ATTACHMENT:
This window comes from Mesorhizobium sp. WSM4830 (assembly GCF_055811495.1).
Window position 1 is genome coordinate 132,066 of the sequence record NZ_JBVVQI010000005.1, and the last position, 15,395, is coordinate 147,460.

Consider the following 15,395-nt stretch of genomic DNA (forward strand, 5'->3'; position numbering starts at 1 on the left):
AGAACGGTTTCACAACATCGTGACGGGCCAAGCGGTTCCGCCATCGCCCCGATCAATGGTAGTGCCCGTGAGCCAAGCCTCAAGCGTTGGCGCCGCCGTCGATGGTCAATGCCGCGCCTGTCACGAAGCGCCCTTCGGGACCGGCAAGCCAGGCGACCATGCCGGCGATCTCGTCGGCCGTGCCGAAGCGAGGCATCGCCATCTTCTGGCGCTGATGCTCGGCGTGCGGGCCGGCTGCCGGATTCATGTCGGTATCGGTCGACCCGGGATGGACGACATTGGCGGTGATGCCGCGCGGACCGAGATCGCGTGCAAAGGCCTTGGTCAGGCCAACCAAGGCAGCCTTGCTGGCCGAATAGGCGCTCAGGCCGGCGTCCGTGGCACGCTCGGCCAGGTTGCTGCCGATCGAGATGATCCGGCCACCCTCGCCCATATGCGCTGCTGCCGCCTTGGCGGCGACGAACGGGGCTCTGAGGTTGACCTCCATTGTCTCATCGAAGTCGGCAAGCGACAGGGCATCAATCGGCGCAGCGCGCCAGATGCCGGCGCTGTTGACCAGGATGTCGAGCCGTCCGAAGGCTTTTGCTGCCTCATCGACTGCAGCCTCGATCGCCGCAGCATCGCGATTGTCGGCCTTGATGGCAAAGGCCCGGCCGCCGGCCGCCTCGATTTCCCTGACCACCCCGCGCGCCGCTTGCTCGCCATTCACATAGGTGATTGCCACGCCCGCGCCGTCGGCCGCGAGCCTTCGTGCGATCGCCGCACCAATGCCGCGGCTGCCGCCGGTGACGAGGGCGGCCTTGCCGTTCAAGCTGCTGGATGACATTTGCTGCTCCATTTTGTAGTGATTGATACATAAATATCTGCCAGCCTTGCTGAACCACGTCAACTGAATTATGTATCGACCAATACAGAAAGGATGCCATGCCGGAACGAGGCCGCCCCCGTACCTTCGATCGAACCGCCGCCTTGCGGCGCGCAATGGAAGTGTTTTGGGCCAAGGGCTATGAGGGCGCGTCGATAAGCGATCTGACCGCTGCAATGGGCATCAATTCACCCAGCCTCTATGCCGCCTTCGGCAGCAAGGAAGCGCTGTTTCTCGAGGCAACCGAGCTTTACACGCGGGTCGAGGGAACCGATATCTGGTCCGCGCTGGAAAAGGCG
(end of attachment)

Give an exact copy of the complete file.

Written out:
This window comes from Mesorhizobium sp. WSM4830 (assembly GCF_055811495.1).
Window position 1 is genome coordinate 132,066 of the sequence record NZ_JBVVQI010000005.1, and the last position, 15,395, is coordinate 147,460.

Consider the following 15,395-nt stretch of genomic DNA (forward strand, 5'->3'; position numbering starts at 1 on the left):
AGAACGGTTTCACAACATCGTGACGGGCCAAGCGGTTCCGCCATCGCCCCGATCAATGGTAGTGCCCGTGAGCCAAGCCTCAAGCGTTGGCGCCGCCGTCGATGGTCAATGCCGCGCCTGTCACGAAGCGCCCTTCGGGACCGGCAAGCCAGGCGACCATGCCGGCGATCTCGTCGGCCGTGCCGAAGCGAGGCATCGCCATCTTCTGGCGCTGATGCTCGGCGTGCGGGCCGGCTGCCGGATTCATGTCGGTATCGGTCGACCCGGGATGGACGACATTGGCGGTGATGCCGCGCGGACCGAGATCGCGTGCAAAGGCCTTGGTCAGGCCAACCAAGGCAGCCTTGCTGGCCGAATAGGCGCTCAGGCCGGCGTCCGTGGCACGCTCGGCCAGGTTGCTGCCGATCGAGATGATCCGGCCACCCTCGCCCATATGCGCTGCTGCCGCCTTGGCGGCGACGAACGGGGCTCTGAGGTTGACCTCCATTGTCTCATCGAAGTCGGCAAGCGACAGGGCATCAATCGGCGCAGCGCGCCAGATGCCGGCGCTGTTGACCAGGATGTCGAGCCGTCCGAAGGCTTTTGCTGCCTCATCGACTGCAGCCTCGATCGCCGCAGCATCGCGATTGTCGGCCTTGATGGCAAAGGCCCGGCCGCCGGCCGCCTCGATTTCCCTGACCACCCCGCGCGCCGCTTGCTCGCCATTCACATAGGTGATTGCCACGCCCGCGCCGTCGGCCGCGAGCCTTCGTGCGATCGCCGCACCAATGCCGCGGCTGCCGCCGGTGACGAGGGCGGCCTTGCCGTTCAAGCTGCTGGATGACATTTGCTGCTCCATTTTGTAGTGATTGATACATAAATATCTGCCAGCCTTGCTGAACCACGTCAACTGAATTATGTATCGACCAATACAGAAAGGATGCCATGCCGGAACGAGGCCGCCCCCGTACCTTCGATCGAACCGCCGCCTTGCGGCGCGCAATGGAAGTGTTTTGGGCCAAGGGCTATGAGGGCGCGTCGATAAGCGATCTGACCGCTGCAATGGGCATCAATTCACCCAGCCTCTATGCCGCCTTCGGCAGCAAGGAAGCGCTGTTTCTCGAGGCAACCGAGCTTTACACGCGGGTCGAGGGAACCGATATCTGGTCCGCGCTGGAAAAGGCG